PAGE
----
[more to follow]

If you made it this far, I want to give you a sincere thank you for reading. Please feel free to ask any questions about LME tech design, and post your own hoverbug free airships!
 
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MrTwister

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#9
Nice guide, but linear motions don't nearly have the utility of the hoverbug the way they are implemented.

Hoverbug provides constant thrust completely independent of control schemes and doesnt interfere with other motion and other vertical thrust engines you may have on the tech.

Linear engines not only occupy an (vertical) axis on the control scheme, they also disable your ability to control that axis through momentary full-power thrust, as they turn the axis into a slider which take a lot of time to change direction either way.

So, once you place LMEs on vertical axis, you lose full power "feather trigger" control on the thrust and any other engines you place on the axis have to stick to their power setting as well and have to be controlled by the same keys. Which sucks big way.

While it may be good for certain zeppelin-like airships and other slow-moving air things with limited vertical mobility, it certainly cannot replace hoverbug for most techs, especially the agile ones.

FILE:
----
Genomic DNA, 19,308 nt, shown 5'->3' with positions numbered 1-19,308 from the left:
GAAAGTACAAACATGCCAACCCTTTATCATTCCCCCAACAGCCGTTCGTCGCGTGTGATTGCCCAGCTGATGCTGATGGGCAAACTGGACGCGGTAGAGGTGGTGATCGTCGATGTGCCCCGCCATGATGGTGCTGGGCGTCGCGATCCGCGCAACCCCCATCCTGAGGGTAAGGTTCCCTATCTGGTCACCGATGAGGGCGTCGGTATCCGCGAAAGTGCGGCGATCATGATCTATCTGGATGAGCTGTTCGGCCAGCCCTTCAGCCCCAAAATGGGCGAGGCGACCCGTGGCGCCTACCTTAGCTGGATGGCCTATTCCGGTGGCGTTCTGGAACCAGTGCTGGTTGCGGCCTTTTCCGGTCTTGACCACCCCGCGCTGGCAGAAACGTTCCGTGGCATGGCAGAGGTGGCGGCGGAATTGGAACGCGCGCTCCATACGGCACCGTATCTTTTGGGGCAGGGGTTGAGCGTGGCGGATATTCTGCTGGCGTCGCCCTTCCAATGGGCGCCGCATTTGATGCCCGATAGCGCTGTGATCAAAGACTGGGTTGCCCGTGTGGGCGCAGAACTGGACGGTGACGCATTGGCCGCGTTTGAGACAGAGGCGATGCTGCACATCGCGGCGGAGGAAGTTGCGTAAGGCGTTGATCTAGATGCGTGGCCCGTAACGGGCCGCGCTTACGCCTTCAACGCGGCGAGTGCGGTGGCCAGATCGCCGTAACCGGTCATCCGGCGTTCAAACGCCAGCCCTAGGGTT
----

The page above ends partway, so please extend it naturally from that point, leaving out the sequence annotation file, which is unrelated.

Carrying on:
If there was a block to completely exclude LMEs from the control schemes to be controlled by the control block instead, it could be much better. But without it - it is vastly inferior to hoverbug, not to mention that it has a lot less power per unit of space as well.
 
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Saelem Black

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#10
@MrTwister , while I appreciate your thoughts, I do not want this guide to turn into be a debate thread on the merits of the hoverbug versus LMEs. I've made no assertions about hoverbug for that purpose. I'm simply providing a guide on how to build with LMEs if you want to.

However, I will absolutely defend the utility of LMEs. As such, I wholesale object to this comment.
While it may be good for certain zeppelin-like airships and other slow-moving air things with limited vertical mobility, it certainly cannot replace hoverbug for most techs, especially the agile ones.
A big reason for this guide is precisely because this isn't the case, but people often don't realize it, usually because very few community members are well experienced in building with LMEs. In point of fact, both the tech snapshots included in this guide are clear examples of very agile techs which use LMEs. However, you can't pilot them in the same way you'd pilot a hoverbug ship, which is the point I've been trying to make.

I agree with you that LMEs have their limitations. They do need to be stronger, and vectored lift could use improving overall. But these are in no way prohibitive, you just have to practice thinking in a slightly different way than hoverbug.

Feel free to respond, but let's try to keep this on topic - specifically, how to build with LMEs (not whether to build with LMEs).